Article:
Biggest worry about kids is cybersafety, survey of 2526 parents finds

On the eve of Safer Internet Day, latest research from leading children's health promotion charity Life Education has found keeping kids cybersafe is the top concern for Queensland parents.

PARENTAL CONCERN: What is your child doing on the internet? A survey has found that many parents are concerned about cybersafety for their children.

PARENTAL CONCERN: What is your child doing on the internet? A survey has found that many parents are concerned about cybersafety for their children.

The survey of 2526 parents of school-aged children, conducted by Life Education Queensland throughout 2019, revealed that cybersafety was the number one concern for parents followed by obesity, cyberbullying, smoking and mental health.

Parents were asked to rate their top concerns from a list of eight key issues which also included alcohol, illegal drugs and sexual health.

Life Education Queensland chief executive Michael Fawsitt said the fact that parents ranked cybersafety as a number one concern reflected the challenges many were experiencing when it came to helping children navigate an online world.

"The consistent feedback we receive from parents is that keeping kids safe online is a significant concern, and an area where parents sometimes feel their skills are lacking," Mr Fawsitt said.

"At Life Education, through our bCyberwise program, we're able to reach thousands of children each year with important messages on cybersafety, cyber ethics, keeping personal information safe online and strategies on how to handle bullying including cyberbullying.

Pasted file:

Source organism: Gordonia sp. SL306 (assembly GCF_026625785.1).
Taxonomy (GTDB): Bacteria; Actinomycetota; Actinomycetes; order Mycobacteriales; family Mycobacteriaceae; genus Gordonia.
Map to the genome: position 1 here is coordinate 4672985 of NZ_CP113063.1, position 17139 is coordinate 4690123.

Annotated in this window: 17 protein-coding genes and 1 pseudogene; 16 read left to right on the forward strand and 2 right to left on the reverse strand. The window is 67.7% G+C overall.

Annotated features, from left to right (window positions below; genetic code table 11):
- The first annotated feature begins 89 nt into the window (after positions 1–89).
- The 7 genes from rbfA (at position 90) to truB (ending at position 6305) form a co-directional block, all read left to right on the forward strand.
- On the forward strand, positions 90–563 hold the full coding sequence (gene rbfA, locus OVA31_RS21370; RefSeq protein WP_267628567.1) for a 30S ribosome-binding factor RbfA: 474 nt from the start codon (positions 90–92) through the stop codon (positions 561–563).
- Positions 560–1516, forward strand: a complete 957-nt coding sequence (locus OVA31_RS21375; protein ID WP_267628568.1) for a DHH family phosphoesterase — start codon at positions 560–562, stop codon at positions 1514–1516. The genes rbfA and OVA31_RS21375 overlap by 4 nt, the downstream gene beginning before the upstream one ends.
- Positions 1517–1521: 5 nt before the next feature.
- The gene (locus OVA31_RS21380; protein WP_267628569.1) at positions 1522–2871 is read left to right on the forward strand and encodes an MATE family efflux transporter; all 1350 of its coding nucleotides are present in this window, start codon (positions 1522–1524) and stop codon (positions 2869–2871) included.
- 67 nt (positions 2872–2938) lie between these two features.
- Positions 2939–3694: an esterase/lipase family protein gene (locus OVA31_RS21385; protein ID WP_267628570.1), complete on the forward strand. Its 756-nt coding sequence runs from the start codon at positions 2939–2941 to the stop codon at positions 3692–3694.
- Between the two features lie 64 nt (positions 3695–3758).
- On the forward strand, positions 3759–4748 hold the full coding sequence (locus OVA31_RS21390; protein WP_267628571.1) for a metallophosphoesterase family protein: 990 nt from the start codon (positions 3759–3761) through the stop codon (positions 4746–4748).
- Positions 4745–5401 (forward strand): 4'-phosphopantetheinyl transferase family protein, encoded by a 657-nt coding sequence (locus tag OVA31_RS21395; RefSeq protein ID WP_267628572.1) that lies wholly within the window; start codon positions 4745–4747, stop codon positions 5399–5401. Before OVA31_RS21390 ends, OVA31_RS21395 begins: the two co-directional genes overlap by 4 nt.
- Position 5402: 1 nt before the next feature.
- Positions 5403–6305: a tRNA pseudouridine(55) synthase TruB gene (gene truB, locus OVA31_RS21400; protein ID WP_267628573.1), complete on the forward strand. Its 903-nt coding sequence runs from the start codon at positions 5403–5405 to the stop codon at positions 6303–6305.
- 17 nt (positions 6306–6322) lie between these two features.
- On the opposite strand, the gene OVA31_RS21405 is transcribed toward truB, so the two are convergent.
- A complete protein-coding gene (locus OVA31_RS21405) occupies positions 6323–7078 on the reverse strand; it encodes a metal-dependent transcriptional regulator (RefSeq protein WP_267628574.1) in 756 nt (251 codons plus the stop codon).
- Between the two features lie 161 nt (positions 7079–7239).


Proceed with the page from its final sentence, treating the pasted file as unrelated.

"This is important, because parents frequently tell us that sometimes children are reluctant to hear health and safety messages at home, so having them reinforced by our experienced program educators, with the help of Healthy Harold, is a fun and informative way to empower kids with the knowledge and skills they need to stay safe."

The parent survey will continue into 2020 in partnership with Techwell, giving parents the chance to win $4000 in technology prizes when they share feedback on the program via a five-minute survey.

Techwell general manager Lindsay Bell said the program was doing great work educating young people on how to be responsible digital citizens.

To be in the draw, parents (or anyone over 18) can complete the survey on the LEQ website at haroldsfamilycomp.org.au - explaining what their child learned during the Life Education program and/or their top issues in relation to children's health and wellbeing.

Prizes include a Samsung Galaxy Tab A 10.1 drawn each school term, while the major prize at the end of the competition includes a Microsoft Surface GO LTE 128/8GB.

Life Education Queensland is the state's largest provider of preventative health education to school children and has been active for 33 years.

It works with more than 800 schools and pre-schools and almost 10,000 Queensland teachers, with more than 230,000 Queensland students.